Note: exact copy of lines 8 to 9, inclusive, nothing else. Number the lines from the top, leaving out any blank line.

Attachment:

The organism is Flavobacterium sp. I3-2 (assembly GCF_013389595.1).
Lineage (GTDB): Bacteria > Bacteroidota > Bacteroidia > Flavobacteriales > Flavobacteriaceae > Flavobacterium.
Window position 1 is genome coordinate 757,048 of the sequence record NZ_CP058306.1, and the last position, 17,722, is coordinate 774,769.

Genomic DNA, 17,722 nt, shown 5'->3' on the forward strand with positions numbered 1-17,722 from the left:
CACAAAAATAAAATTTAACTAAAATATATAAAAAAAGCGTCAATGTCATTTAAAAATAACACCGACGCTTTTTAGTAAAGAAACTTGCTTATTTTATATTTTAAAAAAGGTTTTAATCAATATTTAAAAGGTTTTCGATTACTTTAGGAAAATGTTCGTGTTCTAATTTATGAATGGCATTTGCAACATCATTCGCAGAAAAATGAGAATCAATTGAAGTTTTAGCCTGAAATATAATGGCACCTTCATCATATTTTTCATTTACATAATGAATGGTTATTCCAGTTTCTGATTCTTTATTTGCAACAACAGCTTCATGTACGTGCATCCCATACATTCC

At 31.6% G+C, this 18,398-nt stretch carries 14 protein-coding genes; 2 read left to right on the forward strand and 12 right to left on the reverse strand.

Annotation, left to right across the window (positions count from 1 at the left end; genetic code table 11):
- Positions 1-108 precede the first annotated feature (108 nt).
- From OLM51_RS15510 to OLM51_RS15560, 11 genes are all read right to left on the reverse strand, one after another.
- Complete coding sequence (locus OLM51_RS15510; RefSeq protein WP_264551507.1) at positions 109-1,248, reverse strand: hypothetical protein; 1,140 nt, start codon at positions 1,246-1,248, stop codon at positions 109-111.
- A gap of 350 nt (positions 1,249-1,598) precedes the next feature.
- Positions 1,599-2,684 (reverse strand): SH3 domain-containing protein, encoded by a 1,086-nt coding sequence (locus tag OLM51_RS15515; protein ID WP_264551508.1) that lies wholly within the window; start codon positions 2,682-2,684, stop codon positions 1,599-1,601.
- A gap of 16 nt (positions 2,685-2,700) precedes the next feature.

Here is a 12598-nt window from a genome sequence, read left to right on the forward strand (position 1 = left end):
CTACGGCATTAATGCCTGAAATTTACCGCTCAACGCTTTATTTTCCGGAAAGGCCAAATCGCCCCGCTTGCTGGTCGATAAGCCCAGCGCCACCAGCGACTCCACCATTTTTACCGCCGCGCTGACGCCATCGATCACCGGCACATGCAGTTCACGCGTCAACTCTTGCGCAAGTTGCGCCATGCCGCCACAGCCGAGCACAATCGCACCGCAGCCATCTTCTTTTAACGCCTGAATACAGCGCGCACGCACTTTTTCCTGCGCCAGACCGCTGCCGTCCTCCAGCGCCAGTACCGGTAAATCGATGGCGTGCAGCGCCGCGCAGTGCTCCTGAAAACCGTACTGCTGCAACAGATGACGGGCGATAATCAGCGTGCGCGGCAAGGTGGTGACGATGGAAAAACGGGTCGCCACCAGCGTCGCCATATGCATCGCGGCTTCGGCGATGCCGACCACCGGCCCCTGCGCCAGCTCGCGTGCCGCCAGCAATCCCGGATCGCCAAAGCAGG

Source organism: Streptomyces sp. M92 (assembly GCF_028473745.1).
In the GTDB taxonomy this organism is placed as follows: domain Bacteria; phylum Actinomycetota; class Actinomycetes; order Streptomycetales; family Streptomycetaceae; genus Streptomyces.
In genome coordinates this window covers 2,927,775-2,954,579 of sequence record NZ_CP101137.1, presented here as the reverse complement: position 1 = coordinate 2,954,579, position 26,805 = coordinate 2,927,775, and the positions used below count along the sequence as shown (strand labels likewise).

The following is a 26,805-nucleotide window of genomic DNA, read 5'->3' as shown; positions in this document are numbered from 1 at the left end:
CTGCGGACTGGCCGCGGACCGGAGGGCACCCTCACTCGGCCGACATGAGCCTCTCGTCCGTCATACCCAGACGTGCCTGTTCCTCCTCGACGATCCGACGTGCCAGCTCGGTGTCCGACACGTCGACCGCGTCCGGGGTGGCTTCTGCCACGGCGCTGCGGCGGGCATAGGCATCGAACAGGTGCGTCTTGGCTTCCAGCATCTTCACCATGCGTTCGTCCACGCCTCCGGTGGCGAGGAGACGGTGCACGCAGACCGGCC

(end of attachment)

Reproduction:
- Positions 1-108 precede the first annotated feature (108 nt).
- From OLM51_RS15510 to OLM51_RS15560, 11 genes are all read right to left on the reverse strand, one after another.